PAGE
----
The Ethics of Ambiguity  

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Train wreck at Montparnasse (October 22, 1895) by Studio Lévy and Sons.
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Train wreck at Montparnasse (October 22, 1895) by Studio Lévy and Sons.

The Ethics of Ambiguity (French title: Pour une morale de l'ambiguïté) is Simone de Beauvoir's second major essay, nearly twice as long as her first, Pyrrhus and Cineas. After giving a lecture in 1945, she found herself claiming that it was possible to base an ethic upon the foundations of Sartre's L'Etre et le Néant, and a year later she took up the challenge, taking some six months over the task and publishing the text first in installments in Les Temps modernes, then as a book in November 1947.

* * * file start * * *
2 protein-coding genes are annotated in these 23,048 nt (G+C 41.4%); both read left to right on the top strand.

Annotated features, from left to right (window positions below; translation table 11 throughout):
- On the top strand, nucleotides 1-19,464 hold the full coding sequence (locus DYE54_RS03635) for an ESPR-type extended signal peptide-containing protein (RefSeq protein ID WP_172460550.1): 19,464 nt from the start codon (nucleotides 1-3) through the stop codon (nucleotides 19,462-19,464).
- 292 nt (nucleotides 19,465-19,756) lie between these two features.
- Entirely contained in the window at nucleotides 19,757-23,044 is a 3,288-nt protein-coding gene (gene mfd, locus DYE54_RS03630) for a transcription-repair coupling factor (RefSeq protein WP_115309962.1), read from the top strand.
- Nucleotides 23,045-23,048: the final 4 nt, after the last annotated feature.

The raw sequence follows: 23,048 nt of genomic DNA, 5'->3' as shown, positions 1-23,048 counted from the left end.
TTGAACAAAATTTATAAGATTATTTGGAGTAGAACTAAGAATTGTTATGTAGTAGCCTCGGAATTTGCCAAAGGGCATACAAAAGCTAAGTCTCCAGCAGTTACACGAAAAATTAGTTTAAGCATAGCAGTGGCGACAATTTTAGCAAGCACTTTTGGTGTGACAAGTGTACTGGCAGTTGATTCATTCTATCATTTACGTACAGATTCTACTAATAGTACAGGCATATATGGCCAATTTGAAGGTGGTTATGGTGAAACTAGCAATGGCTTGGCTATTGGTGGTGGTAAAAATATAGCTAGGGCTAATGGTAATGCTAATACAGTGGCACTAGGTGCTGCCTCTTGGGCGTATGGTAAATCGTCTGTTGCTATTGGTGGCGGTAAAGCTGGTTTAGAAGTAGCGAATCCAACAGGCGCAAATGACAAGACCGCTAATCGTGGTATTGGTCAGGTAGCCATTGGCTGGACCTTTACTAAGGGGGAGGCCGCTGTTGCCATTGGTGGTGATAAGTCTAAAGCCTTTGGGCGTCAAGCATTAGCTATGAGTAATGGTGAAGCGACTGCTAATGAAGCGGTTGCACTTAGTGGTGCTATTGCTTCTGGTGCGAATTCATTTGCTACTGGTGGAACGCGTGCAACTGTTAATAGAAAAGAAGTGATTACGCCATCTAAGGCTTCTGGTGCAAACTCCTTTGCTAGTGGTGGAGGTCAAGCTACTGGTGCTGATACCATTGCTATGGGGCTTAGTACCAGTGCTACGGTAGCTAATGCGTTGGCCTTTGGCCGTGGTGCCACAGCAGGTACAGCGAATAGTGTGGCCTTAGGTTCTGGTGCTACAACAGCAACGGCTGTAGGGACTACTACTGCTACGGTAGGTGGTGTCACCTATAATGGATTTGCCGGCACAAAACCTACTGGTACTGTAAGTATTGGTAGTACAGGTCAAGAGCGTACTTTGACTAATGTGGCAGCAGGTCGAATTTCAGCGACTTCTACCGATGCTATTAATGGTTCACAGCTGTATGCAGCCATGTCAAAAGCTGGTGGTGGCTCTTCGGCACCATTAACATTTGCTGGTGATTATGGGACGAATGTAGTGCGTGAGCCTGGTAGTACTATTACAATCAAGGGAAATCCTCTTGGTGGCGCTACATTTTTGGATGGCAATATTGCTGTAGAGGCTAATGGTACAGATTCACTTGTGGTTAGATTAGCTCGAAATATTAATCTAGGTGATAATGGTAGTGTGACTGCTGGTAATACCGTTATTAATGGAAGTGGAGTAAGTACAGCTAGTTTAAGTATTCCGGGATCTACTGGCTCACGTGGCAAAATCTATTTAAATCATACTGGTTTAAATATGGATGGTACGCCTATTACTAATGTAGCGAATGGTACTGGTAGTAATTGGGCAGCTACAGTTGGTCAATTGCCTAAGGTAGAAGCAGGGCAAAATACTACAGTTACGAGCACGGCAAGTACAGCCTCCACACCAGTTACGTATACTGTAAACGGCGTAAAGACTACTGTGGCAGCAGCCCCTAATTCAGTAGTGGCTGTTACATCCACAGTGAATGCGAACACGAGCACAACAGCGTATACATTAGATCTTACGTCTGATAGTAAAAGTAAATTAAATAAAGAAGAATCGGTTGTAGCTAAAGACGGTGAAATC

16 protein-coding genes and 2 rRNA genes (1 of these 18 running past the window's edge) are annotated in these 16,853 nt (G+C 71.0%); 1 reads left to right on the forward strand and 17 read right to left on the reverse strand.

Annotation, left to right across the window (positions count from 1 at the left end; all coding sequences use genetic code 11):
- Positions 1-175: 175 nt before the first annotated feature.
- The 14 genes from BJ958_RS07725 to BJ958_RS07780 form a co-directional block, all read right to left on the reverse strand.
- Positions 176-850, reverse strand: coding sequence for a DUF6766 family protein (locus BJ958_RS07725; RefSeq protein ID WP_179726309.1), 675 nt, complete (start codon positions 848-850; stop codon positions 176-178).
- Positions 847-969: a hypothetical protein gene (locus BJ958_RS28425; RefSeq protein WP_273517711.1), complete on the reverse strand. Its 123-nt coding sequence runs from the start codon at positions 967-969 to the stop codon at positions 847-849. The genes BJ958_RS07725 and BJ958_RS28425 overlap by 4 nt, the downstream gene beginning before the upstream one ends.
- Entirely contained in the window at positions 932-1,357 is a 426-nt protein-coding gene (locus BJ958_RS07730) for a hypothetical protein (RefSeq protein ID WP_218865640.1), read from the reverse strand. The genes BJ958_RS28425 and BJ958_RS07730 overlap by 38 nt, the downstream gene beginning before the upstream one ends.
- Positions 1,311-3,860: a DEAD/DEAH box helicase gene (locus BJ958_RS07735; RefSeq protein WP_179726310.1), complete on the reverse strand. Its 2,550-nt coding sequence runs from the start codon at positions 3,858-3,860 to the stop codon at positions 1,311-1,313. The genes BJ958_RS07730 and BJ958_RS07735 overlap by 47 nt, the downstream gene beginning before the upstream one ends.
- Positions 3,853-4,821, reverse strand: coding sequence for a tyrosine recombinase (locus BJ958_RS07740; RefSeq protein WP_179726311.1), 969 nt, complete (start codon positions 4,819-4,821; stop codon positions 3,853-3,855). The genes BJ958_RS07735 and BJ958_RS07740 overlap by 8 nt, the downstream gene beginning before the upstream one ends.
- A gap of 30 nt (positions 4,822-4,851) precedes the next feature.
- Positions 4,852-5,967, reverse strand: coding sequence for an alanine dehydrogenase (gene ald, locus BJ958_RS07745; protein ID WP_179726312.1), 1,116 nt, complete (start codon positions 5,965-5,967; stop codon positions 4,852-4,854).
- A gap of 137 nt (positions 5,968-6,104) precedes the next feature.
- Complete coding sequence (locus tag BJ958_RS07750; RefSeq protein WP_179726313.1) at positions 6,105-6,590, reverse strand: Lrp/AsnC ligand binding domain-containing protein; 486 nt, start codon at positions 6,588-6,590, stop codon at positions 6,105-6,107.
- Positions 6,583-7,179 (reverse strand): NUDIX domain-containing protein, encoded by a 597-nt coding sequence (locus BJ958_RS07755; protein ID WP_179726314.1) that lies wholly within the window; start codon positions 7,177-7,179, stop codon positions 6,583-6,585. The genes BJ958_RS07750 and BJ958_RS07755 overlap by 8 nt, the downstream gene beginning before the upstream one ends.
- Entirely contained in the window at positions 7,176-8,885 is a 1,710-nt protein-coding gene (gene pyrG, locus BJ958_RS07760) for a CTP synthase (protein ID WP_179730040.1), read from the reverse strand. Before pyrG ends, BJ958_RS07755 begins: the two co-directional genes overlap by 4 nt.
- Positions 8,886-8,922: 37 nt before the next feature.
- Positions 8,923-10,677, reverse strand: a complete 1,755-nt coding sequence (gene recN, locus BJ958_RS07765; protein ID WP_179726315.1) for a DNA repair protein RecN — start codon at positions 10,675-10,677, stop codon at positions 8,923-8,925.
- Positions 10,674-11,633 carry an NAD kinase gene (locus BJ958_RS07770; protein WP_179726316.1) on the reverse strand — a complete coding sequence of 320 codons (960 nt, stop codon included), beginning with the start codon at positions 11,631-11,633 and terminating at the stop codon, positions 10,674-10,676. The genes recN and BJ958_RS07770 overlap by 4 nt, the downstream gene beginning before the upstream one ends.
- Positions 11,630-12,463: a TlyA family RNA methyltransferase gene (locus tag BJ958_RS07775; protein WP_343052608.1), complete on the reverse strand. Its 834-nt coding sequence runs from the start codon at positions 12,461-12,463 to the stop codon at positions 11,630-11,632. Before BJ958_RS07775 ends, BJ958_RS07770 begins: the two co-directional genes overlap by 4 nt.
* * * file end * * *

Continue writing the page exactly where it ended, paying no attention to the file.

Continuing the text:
Unless indicated otherwise, the text in this article is either based on Wikipedia article "The Ethics of Ambiguity" or another language Wikipedia page thereof used under the terms of the GNU Free Documentation License; or on original research by Jahsonic and friends. See Art and Popular Culture's copyright notice.

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